Mr. Hagel declared that “together, we will recover.”
The memorial wound down with a reading of the names of the 12 people who were killed at the Navy Yard, and then a long, sad rendition of taps.
Independent Surveillance Review Not Exactly "Independent," Per Se
by Brian Feldman
A panel of so-called independent experts appointed by President Obama to review the federal government's surveillance programs "has effectively been operating as an arm of the Office of the Director of National Intelligence, which oversees the NSA and all other U.S. spy efforts," according to a report from the Associated Press. They write:
The panel's advisers work in offices on loan from the DNI. Interview requests and press statements from the review panel are carefully coordinated through the DNI's press office. James Clapper, the intelligence director, exempted the panel from U.S. rules that require federal committees to conduct their business and their meetings in ways the public can observe. Its final report, when it's issued, will be submitted for White House approval before the public can read it.
That sounds super independent. Even though no classified information has been discussed, the meetings have remained closed, and the press office for the DNI said that Clapper exempted the review panel from the Federal Advisory Committee Act due to the "highly classified nature of their review." The office also told the AP that, "We are conducting this review as openly and transparently as possible." In one meeting, representatives from tech giants including Microsoft and Apple advocated for more permission to be open with their users.
Police say 'swatting' leads to serious trouble
by Scott Carroll
PANAMA CITY — It's a hoax, but law enforcement agencies across the country aren't laughing.
The FBI estimates that hundreds of instances of “swatting” — making a false 911 call to cause a police SWAT team to respond — occur each year. Cody Blaine Jones, a 16-year-old Southport boy, added to that tally last Monday when he allegedly caused the Delaware County Police SWAT team and bomb squad in Broomall , Pa. to respond to an empty house. Broomall police were told there was a heavily armed man inside the house holding someone hostage, and that the man had an explosive device.
Those were lies, police said.
Jones was charged with filing a false report of a bomb, explosive device or weapon of mass destruction in the incident. The Bay County Sheriff's Office reported that Jones faced the same charge for an incident of “swatting” at Wyndham Bay Point Resort last October. Jones and his family could not be reached for comment Sunday. Their neighbors said they either didn't know the family or declined to comment on Jones' arrest.
“Swatting” is sometimes done for revenge or as a prank, according to the FBI, and most “swatters” are serial offenders who are involved in other cyber crimes. Jones has been involved in as many as 40 instances of “swatting,” police reported being told by an informant. Bay County Sheriff's deputies seized several computers and pieces of electronic equipment from Jones' home Friday during a search. Investigators said he called Broomall police via Skype.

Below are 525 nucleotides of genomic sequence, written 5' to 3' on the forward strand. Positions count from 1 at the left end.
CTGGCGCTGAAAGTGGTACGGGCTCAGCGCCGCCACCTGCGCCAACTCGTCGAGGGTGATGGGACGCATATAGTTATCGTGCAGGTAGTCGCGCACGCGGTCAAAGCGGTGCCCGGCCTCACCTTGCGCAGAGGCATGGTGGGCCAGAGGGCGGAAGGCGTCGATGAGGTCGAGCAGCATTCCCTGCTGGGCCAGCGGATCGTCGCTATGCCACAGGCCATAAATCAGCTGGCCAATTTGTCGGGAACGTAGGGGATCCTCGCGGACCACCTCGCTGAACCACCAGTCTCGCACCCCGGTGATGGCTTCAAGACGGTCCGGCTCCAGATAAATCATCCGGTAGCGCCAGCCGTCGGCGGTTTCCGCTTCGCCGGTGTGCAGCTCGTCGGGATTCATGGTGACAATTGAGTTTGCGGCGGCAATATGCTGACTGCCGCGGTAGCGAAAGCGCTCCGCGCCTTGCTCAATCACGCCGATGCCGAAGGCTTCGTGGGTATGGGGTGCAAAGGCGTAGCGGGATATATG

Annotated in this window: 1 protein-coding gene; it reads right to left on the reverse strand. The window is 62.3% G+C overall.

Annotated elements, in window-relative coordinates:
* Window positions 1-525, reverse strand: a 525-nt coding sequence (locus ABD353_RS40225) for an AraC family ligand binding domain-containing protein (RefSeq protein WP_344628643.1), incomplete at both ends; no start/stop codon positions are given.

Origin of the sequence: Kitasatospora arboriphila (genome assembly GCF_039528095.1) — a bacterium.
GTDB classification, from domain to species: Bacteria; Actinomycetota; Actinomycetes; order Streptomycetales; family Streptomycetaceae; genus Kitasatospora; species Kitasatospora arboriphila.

In a news releases issued earlier this month, FBI assistant special agent Kevin Kolbye called “swatting” a “public safety issue.” In one “swatting” incident, a responding officer was injured in a crash. And some victims of “swatting,” Kolbye reported, have suffered mild heart attacks after SWAT teams arrived at their homes.
“It's only a matter of time before someone gets seriously injured as a result of one of these incidents,” Kolbye said.
When a group of tactical officers in helmets, boots and other body armor show up at their home armed with automatic rifles and percussion grenades, victims of swatting are often scared and taken by surprise, Kolbye said. And the responding officers are similarly on edge.
“They believe they have a violent subject to apprehend or an innocent victim to rescue,” Kolbye said. “It's a dangerous situation any way you look at it.”
Bay County Sheriff 's Office Maj. Tommy Ford agreed.
“We're expecting that we're going into a very serious situation. If there's anyone inside the house that's been targeted, and given the narrative we're working with, their actions could be misinterpreted,” Ford said. “The worst case scenario is that the ‘swatting' results in someone being injured or killed.”
If that were to happen, Ford said, the ‘swatter' would likely face an additional charge of manslaughter — or possibly murder.
The hoax has become such a problem in California that an “anti-swatting” bill is advancing through the state legislature that would require “swatters” to reimburse police the cost of responding to the phony 911 calls, in addition to serving jail time. Such a police response, according to the FBI, can cost thousands of dollars. This year, police in Los Angeles have responded to “swatting” incidents at the homes of celebrities including Justin Timberlake, Justin Bieber, Miley Cyrus, Rihanna, Selena Gomez and Russell Brand.
Not unpredictably, the author of the state's “anti-swatting” bill, Sen. Ted Lieu, fell victim to the hoax months after proposing the legislation.
“Any time there's an emergency response there's an increase in danger for the officers and the public,” Ford said. “What may seem like fun and games can actually be a very serious situation for us and innocent people.”